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How many wirless SSIDs can you pick up?

NobleSavage

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I can see 12 and I'm in a normal neighborhood, not an apartment complex. I remember the good old days when mine was the only one.
 

bilby

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It is pretty quiet around here; I can see three SSIDs, two of which use the BigPond default naming convention, and one on the Optus default naming convention.

My SSID is hidden; it is secured with WPA2-AES with a long, strong passphrase, the router firmware has had its default admin password replaced with another long, strong passphrase, and WiFi connections are limited to devices with whitelisted MAC addresses.

My neighbours probably don't know my WiFi is there; and if they did, it would require some serious effort to break into it - it would probably be easier to physically break into the house and connect an ethernet cable than to connect to my WiFi from outside.

Given that there is not much on my home network worth stealing, except the bandwidth itself, my security is probably serious overkill. It won't stop ASIO for long, if they want to throw a lot of resources at it; but to defeat casual bandwidth thieves, all you need to do is be less easy to target than the guy next door, who likely still has the default passwords for everything, and is quite possibly using WEP.

Most suburban WiFi nodes are installed and maintained by people who don't even know that security is a thing, much less how to implement it.
 

NobleSavage

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It is pretty quiet around here; I can see three SSIDs, two of which use the BigPond default naming convention, and one on the Optus default naming convention.

My SSID is hidden; it is secured with WPA2-AES with a long, strong passphrase, the router firmware has had its default admin password replaced with another long, strong passphrase, and WiFi connections are limited to devices with whitelisted MAC addresses.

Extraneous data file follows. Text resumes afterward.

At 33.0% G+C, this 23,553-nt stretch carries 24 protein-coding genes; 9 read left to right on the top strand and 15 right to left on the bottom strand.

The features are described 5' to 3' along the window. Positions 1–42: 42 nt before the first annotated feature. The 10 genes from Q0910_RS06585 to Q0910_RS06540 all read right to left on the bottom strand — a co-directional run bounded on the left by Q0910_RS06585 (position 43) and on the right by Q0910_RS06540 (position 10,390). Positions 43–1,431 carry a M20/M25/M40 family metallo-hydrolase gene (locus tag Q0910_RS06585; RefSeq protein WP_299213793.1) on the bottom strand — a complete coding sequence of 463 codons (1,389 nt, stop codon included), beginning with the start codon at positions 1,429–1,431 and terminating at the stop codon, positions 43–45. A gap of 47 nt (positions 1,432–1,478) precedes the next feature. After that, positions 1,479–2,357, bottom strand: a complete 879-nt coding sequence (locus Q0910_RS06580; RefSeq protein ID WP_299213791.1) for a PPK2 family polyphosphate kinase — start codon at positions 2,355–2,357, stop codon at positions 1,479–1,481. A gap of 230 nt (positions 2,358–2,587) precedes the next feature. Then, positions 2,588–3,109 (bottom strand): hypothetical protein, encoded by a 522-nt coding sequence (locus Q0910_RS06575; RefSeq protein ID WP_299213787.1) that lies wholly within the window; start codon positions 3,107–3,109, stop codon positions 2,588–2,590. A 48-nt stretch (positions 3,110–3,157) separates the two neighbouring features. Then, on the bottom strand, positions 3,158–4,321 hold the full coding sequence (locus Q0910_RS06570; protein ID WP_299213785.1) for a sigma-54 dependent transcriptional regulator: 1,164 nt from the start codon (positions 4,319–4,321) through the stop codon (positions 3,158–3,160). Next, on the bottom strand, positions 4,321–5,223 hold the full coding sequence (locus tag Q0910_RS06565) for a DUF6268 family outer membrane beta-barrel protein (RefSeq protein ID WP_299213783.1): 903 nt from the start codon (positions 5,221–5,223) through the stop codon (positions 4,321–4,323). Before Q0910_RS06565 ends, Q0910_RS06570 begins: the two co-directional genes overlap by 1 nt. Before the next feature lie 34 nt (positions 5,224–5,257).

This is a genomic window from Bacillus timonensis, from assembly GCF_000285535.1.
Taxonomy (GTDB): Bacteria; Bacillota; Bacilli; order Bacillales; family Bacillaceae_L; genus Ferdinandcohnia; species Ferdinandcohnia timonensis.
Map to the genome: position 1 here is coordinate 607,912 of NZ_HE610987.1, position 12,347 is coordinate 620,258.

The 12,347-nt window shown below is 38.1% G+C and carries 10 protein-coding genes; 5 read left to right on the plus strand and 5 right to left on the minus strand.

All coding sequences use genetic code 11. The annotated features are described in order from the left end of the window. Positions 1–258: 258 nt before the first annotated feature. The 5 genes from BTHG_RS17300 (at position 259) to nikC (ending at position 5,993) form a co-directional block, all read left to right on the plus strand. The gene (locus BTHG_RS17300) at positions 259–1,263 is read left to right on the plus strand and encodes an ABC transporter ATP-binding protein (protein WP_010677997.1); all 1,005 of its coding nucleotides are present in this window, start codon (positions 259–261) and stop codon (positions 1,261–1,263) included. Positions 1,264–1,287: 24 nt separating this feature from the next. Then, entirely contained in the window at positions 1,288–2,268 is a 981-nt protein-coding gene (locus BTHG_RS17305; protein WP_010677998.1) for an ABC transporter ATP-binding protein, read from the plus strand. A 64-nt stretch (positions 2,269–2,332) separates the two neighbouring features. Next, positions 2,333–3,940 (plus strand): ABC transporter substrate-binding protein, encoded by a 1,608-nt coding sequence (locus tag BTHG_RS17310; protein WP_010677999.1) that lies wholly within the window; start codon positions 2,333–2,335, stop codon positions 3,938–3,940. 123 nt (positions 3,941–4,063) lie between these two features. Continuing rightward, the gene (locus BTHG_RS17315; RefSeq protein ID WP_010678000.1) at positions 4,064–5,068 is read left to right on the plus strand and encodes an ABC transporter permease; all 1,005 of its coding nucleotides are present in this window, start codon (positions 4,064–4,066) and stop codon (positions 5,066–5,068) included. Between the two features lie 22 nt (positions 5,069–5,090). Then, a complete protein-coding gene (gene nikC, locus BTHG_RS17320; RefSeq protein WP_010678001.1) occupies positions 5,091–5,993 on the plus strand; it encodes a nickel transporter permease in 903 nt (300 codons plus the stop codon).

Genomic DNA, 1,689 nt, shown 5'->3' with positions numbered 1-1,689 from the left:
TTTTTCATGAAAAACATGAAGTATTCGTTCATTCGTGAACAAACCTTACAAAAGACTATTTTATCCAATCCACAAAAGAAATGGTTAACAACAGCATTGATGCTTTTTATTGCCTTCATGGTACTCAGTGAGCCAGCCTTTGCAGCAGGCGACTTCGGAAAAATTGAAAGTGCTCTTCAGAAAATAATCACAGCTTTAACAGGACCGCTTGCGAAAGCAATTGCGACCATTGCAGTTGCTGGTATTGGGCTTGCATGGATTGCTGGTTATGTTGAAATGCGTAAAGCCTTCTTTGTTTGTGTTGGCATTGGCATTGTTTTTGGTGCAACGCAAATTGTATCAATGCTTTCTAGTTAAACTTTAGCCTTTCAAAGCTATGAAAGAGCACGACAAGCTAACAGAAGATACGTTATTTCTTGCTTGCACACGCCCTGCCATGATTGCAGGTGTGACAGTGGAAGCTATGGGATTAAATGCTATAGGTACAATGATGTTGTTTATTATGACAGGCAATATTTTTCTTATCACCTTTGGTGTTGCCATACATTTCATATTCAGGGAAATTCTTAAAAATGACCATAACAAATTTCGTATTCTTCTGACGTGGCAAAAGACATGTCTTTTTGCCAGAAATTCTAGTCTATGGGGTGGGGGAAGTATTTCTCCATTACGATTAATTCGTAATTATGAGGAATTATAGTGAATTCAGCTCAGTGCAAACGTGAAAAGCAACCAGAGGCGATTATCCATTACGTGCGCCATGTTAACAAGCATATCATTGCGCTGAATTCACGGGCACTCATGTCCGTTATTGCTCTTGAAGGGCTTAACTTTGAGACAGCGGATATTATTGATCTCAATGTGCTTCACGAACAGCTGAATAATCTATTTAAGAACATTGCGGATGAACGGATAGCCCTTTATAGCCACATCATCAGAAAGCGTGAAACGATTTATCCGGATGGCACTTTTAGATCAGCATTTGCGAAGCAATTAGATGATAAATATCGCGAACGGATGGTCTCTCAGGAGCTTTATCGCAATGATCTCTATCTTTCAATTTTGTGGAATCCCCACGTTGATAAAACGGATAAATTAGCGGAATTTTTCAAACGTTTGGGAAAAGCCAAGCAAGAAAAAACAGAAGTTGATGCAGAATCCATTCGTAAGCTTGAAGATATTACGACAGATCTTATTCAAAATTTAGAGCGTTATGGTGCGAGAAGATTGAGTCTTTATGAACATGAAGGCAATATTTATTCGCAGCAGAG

My neighbours probably don't know my WiFi is there; and if they did, it would require some serious effort to break into it - it would probably be easier to physically break into the house and connect an ethernet cable than to connect to my WiFi from outside.

Given that there is not much on my home network worth stealing, except the bandwidth itself, my security is probably serious overkill. It won't stop ASIO for long, if they want to throw a lot of resources at it; but to defeat casual bandwidth thieves, all you need to do is be less easy to target than the guy next door, who likely still has the default passwords for everything, and is quite possibly using WEP.

Most suburban WiFi nodes are installed and maintained by people who don't even know that security is a thing, much less how to implement it.

At one point I used IPcop firewall and locked down my WiFi and home network as tight as possible. When the fun wore out it became more of a hassle. Then I got the brilliant idea of replacing the firmware on the Linksys whatever and setting up a mesh network. That got old. If I find a chunk of free time I might do it again (build something for no good reason), but this time leave the WiFI wide open just to see what happens and watch the traffic. I need to look into the legal liability vs. plausible deniability factor.